A Stone’s Throw
Another restless sleep in Bethlehem interrupted by the 4 am call to prayer… In lieu of tossing and turning frustratedly for the next hour, I thought recording a few stories lodged in my brain from yesterday might be a more profitable use of my time.
Our day began at the Applied Research Institute of Jerusalem (ARIJ) where we spent a fascinating hour with a fascinating man. Our scholarly host walked us through countless maps and statistics and analyses of what the encroachment of Israel into the Palestinian territory has looked like, how they have been able to get away with actions that are illegal under international law, and what their long-term objectives might be. But for me, it wasn’t the stats and maps and graphs that will linger in the memory. It was when he told us that his grandchildren have never been to Jerusalem, despite the fact that you can see it from the front door of his office. It would be almost be like living on Scenic Drive in Lethbridge and never having visited the west side of the river. “When I was a young man,” he said, “we would go to Jerusalem for the evening, find a nice restaurant, enjoy ourselves. “Bethlehem used to almost be part of Jerusalem. Now, it is impossible.” For most of the presentation, our host had been a mixture of passion and anger and humour and devastating analysis. When he told this story, he mostly just seemed sad.
Later, we visited the Aida Refugee Camp, a place where Palestinians have been living since they were forced out of their homes following the 1947-49 war. Their lives are desperate and threatened in countless ways, not least because they are (literally) within a stones throw of the massive wall that the Israeli government has built. A weekly ritual here is that the teenage boys will throw stones at the surveillance towers or at the wall, and the Israeli army will send soldiers in with rubber bullets or tear gas (or worse). We had seen empty canisters on the roof of the youth centre we were visiting. Our host told us the story of his family. He has four children, three girls and one boy. The boy came last. When his five-year-old daughter found out that their mother was pregnant for the fourth time, she said, “I hope it’s another girl.” “Why don’t you want a brother?” she was asked by one of her parents. “Because I don’t want a brother to get injured or jailed or killed.” I thought about that for a moment. This is the thought process of a five-year-old girl. I don’t want a brother are because brothers grow up to throw stones and stone throwers get shot by soldiers. Incredible.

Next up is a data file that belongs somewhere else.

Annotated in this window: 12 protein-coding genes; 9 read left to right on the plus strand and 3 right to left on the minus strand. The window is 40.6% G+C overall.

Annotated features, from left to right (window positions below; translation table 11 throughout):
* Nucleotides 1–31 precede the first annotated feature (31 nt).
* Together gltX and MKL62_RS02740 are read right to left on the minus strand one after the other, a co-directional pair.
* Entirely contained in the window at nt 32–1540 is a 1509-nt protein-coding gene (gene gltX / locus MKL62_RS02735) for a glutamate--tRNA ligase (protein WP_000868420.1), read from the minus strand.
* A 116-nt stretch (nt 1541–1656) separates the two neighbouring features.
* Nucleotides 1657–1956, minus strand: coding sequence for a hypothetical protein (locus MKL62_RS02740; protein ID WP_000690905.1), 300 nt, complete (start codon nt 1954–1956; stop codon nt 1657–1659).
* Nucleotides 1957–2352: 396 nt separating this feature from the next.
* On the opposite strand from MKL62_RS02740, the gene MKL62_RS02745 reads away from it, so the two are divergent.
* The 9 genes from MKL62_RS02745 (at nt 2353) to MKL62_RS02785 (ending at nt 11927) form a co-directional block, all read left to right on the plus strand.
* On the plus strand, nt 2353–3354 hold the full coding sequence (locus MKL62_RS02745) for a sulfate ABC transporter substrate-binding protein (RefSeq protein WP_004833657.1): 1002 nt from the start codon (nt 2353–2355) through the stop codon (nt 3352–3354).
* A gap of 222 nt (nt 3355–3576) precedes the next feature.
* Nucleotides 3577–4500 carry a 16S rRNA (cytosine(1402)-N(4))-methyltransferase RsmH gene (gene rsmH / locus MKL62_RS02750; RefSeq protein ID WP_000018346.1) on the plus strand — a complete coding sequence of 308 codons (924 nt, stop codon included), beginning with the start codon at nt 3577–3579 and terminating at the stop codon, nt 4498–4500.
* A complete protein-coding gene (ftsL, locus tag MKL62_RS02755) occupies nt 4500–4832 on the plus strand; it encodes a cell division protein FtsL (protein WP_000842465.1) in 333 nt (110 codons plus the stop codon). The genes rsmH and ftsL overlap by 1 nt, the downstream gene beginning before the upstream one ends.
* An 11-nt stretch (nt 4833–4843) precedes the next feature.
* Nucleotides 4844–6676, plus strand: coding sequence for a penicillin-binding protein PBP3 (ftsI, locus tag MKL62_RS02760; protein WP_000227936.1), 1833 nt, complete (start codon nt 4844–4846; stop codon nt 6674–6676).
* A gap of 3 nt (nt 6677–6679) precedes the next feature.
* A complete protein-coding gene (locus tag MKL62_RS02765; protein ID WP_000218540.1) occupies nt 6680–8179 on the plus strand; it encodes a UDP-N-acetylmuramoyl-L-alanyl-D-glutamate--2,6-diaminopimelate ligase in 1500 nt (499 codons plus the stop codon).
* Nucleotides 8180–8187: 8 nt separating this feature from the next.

Our host told us another story about an international exchange program that their youth centre runs. Occasionally, students from Aida Camp get the opportunity to travel to places like Belgium or England for short exchange programs. You would think that these students would be most struck by the difference in living conditions in wealthy Western nations, that they would be in awe of the material luxuries enjoyed by those outside of the camp that has been their home since birth. And they are, probably. But when asked what he was most amazed by in the outside world, one of the kids said, “I saw fathers being with their kids.” In Aida Camp, many dads get up leave at 3 or 4 am to begin the journey to low-paying jobs in Jerusalem, on the other side of the wall. This often means spending 2-3 hours waiting to get through a checkpoint in the morning and arriving home late in the evening for the same reason. If you have a Palestinian ID card, everyday life is filled with grinding, incomprehensible delays and inconveniences and indignities. And countless hours of wasted time away from kids longing to spend a few hours with their dads.
After hearing these stories, I met a few teenage boys outside the youth centre. They were playing with slingshots. I thought of my own fourteen-year-old son a world away (geographically and in terms of the reality of his daily life). I thought about having to imagine such a future for him. A future so bereft of tenable options that his only recourse was to pick up useless stones and hurl them against an immovable mountain. I looked back at the boys, trying to think of something, anything to say. I thought of the kids I had kicked a ball around with for a moment while walking back to the youth centre along the wall. “You like football?” I asked them. Their faces lit up. “Yes, Messi, Messi! Barcelona! Cristiano Ronaldo! Real Madrid!” I wondered if in a few years these faces would soon appear on the “martyrs” wall that I had seen a few hundred meters away. I wished for a future for these faces filled with more footballs and less stones.
I took both of the images above at the Aida Refugee Camp yesterday.